‘It Is Not Sustainable’: Kansas’ Online Teachers Are Overworked And Quitting

By Stephan Bisaha, KMUW, original article link

Less than a week into the new school year, the warning came: The school district’s COVID-19 learning plan expected too much from teachers.

“It’s unsustainable,” Greg Jones, a representative for the Kansas National Education Association, told the Wichita school board. “We don’t think that things can continue as they are.”

Public schools in Kansas are asking a lot from remote teachers this year. They must figure out how to shift their lessons online — without the wiggle room granted in the spring. Teachers need to learn new technology. Students need help getting their new computers and tablets working, too.

All that must happen while teaching twice as many kids to compensate for the split between in-person and online classes.

Some educators warn that they can’t do right by students — or their own families — under the current conditions. Unions said teachers are already leaving.

“It’s becoming such an overwhelming challenge that many teachers are resigning early,” said Marcus Baltzell, the spokesperson for the Kansas National Education Association. “Many are just outright quitting.”


In Sarah Westbury’s 10 years of teaching, she says she’s never worked this hard.

“It’s honestly not best practice for our students,” she said.

Westbury teaches fourth and fifth grade — remotely this year — at Franklin Elementary in Wichita. Tech problems have plagued her classes since the start of the school year. Students keep getting booted off district-provided internet devices. Some kids had never opened a laptop before. Teachers still battle with the Microsoft Teams platform.

While the tech problems are taking longer than expected to get over, educators expect them to get better. Inflated online class sizes are a more stubborn issue.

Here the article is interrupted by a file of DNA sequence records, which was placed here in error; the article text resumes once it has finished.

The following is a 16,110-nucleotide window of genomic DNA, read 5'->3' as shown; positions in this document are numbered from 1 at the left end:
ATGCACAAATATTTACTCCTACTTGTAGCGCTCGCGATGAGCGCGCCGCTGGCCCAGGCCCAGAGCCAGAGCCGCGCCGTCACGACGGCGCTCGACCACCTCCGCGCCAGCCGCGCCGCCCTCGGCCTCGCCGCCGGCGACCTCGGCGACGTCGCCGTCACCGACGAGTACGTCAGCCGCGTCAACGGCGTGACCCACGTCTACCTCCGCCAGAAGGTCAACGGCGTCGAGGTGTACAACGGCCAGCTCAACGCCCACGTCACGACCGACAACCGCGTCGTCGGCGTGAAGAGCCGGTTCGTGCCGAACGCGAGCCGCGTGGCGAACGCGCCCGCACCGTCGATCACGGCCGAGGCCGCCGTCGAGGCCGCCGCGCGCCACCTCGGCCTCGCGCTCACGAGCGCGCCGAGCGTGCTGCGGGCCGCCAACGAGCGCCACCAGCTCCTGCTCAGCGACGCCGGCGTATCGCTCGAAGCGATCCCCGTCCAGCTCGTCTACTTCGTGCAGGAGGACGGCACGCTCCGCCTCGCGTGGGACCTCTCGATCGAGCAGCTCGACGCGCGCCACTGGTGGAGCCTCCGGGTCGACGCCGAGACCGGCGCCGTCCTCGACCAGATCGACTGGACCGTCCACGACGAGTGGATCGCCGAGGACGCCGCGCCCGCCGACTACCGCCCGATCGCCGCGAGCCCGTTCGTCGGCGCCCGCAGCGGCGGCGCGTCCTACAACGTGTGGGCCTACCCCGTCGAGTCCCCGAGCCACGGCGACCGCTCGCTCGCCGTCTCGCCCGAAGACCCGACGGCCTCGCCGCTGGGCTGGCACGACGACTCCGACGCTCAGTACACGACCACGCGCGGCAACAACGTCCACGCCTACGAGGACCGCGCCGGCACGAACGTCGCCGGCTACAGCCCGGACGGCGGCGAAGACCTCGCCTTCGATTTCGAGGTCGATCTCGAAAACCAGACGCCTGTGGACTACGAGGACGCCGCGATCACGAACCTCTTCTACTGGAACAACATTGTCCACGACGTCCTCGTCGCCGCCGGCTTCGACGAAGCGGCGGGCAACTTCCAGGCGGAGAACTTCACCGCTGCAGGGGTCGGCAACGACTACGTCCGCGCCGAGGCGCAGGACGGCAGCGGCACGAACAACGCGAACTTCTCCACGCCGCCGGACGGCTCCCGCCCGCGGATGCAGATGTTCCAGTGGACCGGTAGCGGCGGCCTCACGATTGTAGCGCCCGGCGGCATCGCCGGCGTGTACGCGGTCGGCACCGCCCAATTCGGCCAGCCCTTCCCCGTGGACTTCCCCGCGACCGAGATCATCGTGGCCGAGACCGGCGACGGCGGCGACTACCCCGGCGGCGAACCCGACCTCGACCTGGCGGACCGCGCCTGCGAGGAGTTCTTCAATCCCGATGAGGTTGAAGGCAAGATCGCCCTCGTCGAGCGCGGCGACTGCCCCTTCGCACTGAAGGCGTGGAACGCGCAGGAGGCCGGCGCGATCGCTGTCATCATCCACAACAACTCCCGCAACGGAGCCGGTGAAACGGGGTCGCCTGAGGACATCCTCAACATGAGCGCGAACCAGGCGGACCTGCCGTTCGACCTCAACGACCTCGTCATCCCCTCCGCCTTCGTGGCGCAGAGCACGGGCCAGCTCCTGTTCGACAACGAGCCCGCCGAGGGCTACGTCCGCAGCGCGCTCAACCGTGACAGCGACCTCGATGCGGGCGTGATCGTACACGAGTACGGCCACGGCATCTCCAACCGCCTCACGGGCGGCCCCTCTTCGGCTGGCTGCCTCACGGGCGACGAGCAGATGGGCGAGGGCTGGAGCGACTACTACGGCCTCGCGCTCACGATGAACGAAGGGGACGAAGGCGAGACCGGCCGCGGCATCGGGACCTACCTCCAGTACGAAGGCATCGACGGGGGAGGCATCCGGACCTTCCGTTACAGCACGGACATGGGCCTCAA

Wichita Public Schools says about 15 students is the ideal number for a class doing the normal number of in-person lessons. But Westbury has nearly 40 kids in one class, which she has managed as tiny squares crammed into a computer screen.

In Wichita, elementary students were allowed to sign up for in-person classes. Middle school and high school students must learn online for now. The district needs more teachers for in-person classes to keep them small enough to leave room for social distancing. That means the few teachers available for online lessons must take on more students, often twice the norm.

And those students could come from different grades. Westbury teaches both fourth- and fifth-grade students at the same time. Some lessons crossover between the grades. Yet as the year goes on, what those students are supposed to learn drifts farther and farther apart.

Between the class size, the different tech needs of each student and teaching two grades at once, Westbury does not believe she or other teachers can deliver what’s best for students.

“Lord knows, we’re trying,” Westbury said. “But we definitely can’t sustain this with the staffing that we have.”

They’ve made improvements since the spring’s sudden move to remote classes. But despite having a summer to prepare, districts didn’t mandate teacher training until about a week before the first day of classes.

Districts like Wichita that delayed their start until after Labor Day had more time to train teachers for the new school year. But many teachers didn’t know if they would be teaching online until just before the first day of classes. That left them unsure if they should be spending their training time on online classes or if they should focus on in-person learning.